Matthews said Republicans "have a right to fear" seeing a "majority Latino population"; challenged Goodman: "Do you live in a Mexican neighborhood?"
Chris Matthews claimed that House Republicans who recently passed a bill that would apparently criminalize undocumented immigrants, their employers, and those who provide aid to them "have a right to fear" a "cultural change" that would result in their home states and towns "becom[ing] overwhelmingly Mexican."
On the March 30 edition of MSNBC's Hardball, host Chris Matthews claimed that House Republicans who recently passed a bill that would apparently criminalize undocumented immigrants, their employers, and those who provide aid to them "have a right to fear" a "cultural change" that would result in their home states and towns "becom[ing] overwhelmingly Mexican." Matthews was responding to a suggestion by guest Amy Goodman that "the Republicans who passed the House bill" are "afraid" that the United States will soon have "a majority Latino population." After Goodman -- the host of the nationally syndicated radio program Democracy Now -- remarked that "I think about the United States as a country of immigrants" and that there "is no reason to stop that tradition now," Matthews challenged, "Do you live in a Mexican neighborhood?"
Matthews later suggested that "90 percent of this country" agrees with the "viewpoint" that "I didn't move to Mexico; Mexico moved to me, and I'm complaining about it." He added: "If these were northern Europeans pouring across the border, nobody would care."
From the March 30 edition of MSNBC's Hardball, which also featured conservative radio host Hugh Hewitt:
GOODMAN: Chris, I think we have to have a comprehensive, humane immigration policy. But I think right now, what the Republicans who passed the House bill, for example, are afraid of -- they're afraid of the fact that in a couple dozen years, we're going to see a majority Latino population in Arizona --
HEWITT: That's nonsense.
GOODMAN: -- in Texas, in Florida, in New Mexico.
HEWITT: They're afraid of a dirty bomb.
MATTHEWS: But why shouldn't they -- why shouldn't they fear that?
GOODMAN: And that's why the Republicans are so desperate they want to build a fence.
MATTHEWS: Wait a minute, why shouldn't they fear that? They have a right to fear that. Cultural change is not something any society accepts easily, or even with any kind of positive feelings about it. Why would anybody accept a cultural change in their own state?
MATTHEWS: I want Amy to answer this question. Why is it wrong of anybody to say I don't want the town I grew up in to become overwhelmingly Mexican? Why is that wrong? You may not share that view, but why is that wrong?
GOODMAN: I guess I think about the United States as a country of immigrants, of people --
MATTHEWS: Of course!
GOODMAN: -- who have come here for refuge all over the world, and there is no reason to stop that tradition now. It only enhances what this country could represent. I am not saying that anyone at any time should be able to come over the border. I'm saying we have to have a comprehensive discussion about this that is not led by punitive measures that criminalize human beings.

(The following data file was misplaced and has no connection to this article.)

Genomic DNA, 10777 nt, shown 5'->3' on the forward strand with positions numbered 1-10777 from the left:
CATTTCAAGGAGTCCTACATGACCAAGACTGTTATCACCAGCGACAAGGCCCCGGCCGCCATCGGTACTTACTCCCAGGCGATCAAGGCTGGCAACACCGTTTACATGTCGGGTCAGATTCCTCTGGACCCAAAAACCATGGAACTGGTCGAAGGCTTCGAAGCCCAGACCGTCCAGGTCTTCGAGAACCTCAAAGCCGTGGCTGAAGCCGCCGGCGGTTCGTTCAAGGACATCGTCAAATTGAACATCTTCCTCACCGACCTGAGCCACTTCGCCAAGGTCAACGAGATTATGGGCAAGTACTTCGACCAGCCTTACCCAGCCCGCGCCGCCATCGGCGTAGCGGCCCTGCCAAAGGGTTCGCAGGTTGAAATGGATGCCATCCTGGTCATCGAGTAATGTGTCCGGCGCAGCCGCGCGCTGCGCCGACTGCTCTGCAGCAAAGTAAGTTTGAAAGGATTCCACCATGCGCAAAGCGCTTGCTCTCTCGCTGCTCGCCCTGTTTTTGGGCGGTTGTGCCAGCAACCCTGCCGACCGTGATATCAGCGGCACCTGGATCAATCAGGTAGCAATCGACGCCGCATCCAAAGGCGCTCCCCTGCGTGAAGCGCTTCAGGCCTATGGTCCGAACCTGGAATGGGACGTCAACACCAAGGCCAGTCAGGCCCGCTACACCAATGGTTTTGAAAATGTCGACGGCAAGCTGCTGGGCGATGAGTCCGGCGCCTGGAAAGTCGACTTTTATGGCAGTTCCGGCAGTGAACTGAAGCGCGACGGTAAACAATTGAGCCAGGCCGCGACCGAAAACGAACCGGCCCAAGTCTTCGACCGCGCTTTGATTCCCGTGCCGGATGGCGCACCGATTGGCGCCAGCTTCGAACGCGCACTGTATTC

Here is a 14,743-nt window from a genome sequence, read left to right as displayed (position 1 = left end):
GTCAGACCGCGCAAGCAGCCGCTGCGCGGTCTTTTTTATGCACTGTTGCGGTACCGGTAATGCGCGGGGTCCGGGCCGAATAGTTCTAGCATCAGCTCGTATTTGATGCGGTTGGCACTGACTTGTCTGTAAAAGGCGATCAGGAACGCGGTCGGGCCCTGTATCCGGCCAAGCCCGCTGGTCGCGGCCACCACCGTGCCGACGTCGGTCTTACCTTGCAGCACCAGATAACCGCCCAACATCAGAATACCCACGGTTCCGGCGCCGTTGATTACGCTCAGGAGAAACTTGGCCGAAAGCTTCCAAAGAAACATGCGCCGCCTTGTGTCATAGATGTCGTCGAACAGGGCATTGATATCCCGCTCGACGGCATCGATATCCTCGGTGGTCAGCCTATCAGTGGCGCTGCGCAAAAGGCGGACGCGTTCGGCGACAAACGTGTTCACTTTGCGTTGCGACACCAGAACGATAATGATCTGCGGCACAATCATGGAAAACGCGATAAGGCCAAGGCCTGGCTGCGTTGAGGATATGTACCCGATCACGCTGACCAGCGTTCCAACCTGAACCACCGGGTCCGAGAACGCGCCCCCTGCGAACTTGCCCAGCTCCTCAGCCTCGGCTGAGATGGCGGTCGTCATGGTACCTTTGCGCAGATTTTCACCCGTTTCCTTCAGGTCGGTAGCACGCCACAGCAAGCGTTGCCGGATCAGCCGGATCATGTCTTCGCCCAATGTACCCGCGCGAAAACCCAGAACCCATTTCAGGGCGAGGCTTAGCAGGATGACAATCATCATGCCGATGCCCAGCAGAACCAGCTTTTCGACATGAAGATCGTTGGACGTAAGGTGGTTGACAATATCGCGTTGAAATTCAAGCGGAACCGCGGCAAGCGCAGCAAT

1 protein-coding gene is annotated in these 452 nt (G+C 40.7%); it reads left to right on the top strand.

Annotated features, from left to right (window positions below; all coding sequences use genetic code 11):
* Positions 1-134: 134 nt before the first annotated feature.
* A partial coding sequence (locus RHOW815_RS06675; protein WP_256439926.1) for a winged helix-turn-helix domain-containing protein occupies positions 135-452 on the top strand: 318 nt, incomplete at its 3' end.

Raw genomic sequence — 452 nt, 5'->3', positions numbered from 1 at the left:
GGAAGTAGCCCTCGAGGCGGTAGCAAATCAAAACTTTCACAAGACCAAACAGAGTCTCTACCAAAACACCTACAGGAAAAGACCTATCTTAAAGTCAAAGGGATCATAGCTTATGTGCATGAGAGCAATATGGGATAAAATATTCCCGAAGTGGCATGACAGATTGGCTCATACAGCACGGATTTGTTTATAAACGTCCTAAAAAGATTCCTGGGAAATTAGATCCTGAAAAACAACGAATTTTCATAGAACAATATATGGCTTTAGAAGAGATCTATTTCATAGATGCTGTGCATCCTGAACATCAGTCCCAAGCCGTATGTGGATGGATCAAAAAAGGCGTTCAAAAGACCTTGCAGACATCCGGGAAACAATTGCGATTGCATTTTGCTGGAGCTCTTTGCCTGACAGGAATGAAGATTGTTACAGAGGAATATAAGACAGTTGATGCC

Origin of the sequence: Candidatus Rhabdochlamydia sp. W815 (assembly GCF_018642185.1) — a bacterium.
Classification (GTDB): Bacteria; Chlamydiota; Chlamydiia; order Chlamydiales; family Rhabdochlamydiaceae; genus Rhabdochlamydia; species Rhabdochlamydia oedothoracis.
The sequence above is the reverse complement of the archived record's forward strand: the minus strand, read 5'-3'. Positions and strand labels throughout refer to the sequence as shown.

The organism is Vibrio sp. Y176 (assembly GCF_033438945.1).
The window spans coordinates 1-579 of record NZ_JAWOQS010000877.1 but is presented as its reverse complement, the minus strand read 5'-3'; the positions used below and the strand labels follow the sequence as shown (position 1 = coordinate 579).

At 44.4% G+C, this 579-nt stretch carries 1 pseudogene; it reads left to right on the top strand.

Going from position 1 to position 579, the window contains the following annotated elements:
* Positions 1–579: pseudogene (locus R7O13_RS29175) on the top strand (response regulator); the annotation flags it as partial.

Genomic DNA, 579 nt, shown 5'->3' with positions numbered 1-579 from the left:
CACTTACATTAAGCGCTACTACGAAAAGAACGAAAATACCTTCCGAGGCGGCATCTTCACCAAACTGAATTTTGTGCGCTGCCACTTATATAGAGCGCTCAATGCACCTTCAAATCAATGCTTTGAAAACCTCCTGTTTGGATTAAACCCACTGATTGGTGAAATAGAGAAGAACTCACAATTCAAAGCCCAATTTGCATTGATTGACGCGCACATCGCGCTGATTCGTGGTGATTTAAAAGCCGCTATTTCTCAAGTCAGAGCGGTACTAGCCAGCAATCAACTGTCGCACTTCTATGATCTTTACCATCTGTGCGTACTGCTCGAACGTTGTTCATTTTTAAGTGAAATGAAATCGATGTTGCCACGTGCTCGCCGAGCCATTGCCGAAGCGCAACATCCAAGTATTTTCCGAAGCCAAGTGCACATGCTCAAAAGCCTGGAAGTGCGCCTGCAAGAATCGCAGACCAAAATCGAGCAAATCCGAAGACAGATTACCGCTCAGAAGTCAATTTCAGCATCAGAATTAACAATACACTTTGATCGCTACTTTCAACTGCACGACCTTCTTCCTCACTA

MATTHEWS: Do you live in a Mexican neighborhood?
GOODMAN: I live in an integrated neighborhood of many different people.
MATTHEWS: No, I'm asking a particular question. Now, let me ask you this question, because a lot people in small towns in California grew up in a town, all of a sudden it's going from 20 percent Hispanic and nobody complained -- it probably went to 30 percent, but when it becomes 70 and 80 percent or over 50, they say, "Wait a minute, I didn't move to Mexico; Mexico moved to me, and I'm complaining about it."
Now, that's their point of view. It's not my point view necessarily, but that's a point of view that apparently is reflective of about 90 percent of this country, and certainly 90 percent of the Republican Party.
HEWITT: No, that's not true. Chris, that's not true. I don't believe that. I absolutely do not believe that. The culture issue is not the issue. It's a security issue. I live in Southern California.
MATTHEWS: It's a security issue?
HEWITT: Santa Ana is the largest --
MATTHEWS: But Amy's right, they don't cause the terrorism.
HEWITT: No, it is the largest concentration of Mexicans living outside of Mexico is in Santa Ana. I live five miles from there; it does not bother me in the least. It does not bother most Californians. It's always-- California is a mixed society, majority-minority society. That's not the issue.
The issue is the stress on social services. It's wildly expensive. Health care is extremely expensive. But more importantly, I think this immigration debate is being driven by the vast majority of Americans and certainly in the Republican Party by a concern that a dirty bomb is going to come over that border, and then it will be too late to change it, and then the wall will go up. We can stop that.
MATTHEWS: I disagree. I think -- I think it's ethnic, I think it has to do with the change in cultural realities of this town like Watsonville in California that overnight changed completely, and the people don't want that kind of change.
HEWITT: (inaudible) the Central Valley, I just drove through it, those vegetables have been picked for decades by Latinos. It's not the culture issue.
MATTHEWS: I disagree.
HEWITT: It's the economy issue, and it's the --
MATTHEWS: If these were northern Europeans pouring across the border, nobody would care.
Anyway, thank you, Amy Goodman. Thank you, Hugh Hewitt. We all disagree, I guess.